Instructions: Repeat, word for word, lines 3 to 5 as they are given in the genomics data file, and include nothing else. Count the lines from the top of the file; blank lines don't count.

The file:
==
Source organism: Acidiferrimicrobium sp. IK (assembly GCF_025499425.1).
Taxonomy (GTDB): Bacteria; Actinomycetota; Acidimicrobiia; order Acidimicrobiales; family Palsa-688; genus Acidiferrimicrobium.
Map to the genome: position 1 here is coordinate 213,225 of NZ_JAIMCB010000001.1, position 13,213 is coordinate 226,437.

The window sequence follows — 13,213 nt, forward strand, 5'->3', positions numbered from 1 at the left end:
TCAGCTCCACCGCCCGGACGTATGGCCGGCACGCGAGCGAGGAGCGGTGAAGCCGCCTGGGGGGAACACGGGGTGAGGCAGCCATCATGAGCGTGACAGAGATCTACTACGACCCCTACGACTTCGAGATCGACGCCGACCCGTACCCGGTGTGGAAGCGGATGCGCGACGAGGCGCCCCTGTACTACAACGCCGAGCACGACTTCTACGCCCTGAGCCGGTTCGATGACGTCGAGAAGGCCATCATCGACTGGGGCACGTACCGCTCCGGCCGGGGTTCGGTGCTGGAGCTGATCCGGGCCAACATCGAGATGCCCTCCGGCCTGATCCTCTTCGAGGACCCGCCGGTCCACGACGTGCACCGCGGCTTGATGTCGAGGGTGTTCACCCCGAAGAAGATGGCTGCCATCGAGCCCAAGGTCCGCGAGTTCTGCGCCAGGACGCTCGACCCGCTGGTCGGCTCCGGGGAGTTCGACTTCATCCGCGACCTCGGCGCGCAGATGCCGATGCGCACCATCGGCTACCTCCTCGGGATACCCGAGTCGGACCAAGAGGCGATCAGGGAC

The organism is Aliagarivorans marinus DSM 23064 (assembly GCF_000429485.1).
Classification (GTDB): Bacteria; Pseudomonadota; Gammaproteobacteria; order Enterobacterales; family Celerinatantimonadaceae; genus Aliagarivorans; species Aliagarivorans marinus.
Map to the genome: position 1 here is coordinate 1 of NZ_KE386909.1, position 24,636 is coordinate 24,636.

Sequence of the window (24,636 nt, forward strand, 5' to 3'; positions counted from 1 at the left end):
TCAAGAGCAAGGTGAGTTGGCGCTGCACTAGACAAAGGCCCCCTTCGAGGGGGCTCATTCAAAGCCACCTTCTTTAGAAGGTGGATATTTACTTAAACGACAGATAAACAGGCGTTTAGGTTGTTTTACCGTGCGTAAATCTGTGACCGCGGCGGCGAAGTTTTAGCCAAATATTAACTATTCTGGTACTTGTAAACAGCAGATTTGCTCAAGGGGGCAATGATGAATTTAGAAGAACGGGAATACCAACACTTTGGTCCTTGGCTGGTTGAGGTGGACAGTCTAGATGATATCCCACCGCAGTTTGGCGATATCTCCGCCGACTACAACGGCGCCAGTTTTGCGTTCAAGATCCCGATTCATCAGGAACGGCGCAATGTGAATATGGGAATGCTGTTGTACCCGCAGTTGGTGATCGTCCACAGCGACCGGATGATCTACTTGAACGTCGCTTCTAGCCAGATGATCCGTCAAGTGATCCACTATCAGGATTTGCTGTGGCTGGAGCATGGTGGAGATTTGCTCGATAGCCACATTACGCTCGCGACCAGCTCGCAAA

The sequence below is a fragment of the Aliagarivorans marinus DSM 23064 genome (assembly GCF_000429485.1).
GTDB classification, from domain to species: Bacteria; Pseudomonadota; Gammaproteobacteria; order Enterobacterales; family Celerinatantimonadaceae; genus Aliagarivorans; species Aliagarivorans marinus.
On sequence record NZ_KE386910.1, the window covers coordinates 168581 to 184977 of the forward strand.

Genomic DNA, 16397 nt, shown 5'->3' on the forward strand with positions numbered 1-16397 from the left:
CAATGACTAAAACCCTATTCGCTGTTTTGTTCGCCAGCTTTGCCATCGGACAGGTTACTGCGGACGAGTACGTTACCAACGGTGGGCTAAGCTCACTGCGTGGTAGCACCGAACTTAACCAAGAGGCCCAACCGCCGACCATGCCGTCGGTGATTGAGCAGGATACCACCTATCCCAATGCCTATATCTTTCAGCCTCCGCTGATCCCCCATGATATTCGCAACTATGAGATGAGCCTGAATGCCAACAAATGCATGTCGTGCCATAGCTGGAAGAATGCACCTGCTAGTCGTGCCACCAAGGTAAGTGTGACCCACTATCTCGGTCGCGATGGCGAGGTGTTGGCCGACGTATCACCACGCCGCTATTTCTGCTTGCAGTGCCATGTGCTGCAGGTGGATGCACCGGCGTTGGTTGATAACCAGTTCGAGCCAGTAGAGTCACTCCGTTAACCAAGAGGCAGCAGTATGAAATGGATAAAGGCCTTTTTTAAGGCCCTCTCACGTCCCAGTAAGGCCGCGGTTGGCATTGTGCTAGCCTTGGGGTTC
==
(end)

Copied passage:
Map to the genome: position 1 here is coordinate 213,225 of NZ_JAIMCB010000001.1, position 13,213 is coordinate 226,437.

The window sequence follows — 13,213 nt, forward strand, 5'->3', positions numbered from 1 at the left end:
TCAGCTCCACCGCCCGGACGTATGGCCGGCACGCGAGCGAGGAGCGGTGAAGCCGCCTGGGGGGAACACGGGGTGAGGCAGCCATCATGAGCGTGACAGAGATCTACTACGACCCCTACGACTTCGAGATCGACGCCGACCCGTACCCGGTGTGGAAGCGGATGCGCGACGAGGCGCCCCTGTACTACAACGCCGAGCACGACTTCTACGCCCTGAGCCGGTTCGATGACGTCGAGAAGGCCATCATCGACTGGGGCACGTACCGCTCCGGCCGGGGTTCGGTGCTGGAGCTGATCCGGGCCAACATCGAGATGCCCTCCGGCCTGATCCTCTTCGAGGACCCGCCGGTCCACGACGTGCACCGCGGCTTGATGTCGAGGGTGTTCACCCCGAAGAAGATGGCTGCCATCGAGCCCAAGGTCCGCGAGTTCTGCGCCAGGACGCTCGACCCGCTGGTCGGCTCCGGGGAGTTCGACTTCATCCGCGACCTCGGCGCGCAGATGCCGATGCGCACCATCGGCTACCTCCTCGGGATACCCGAGTCGGACCAAGAGGCGATCAGGGAC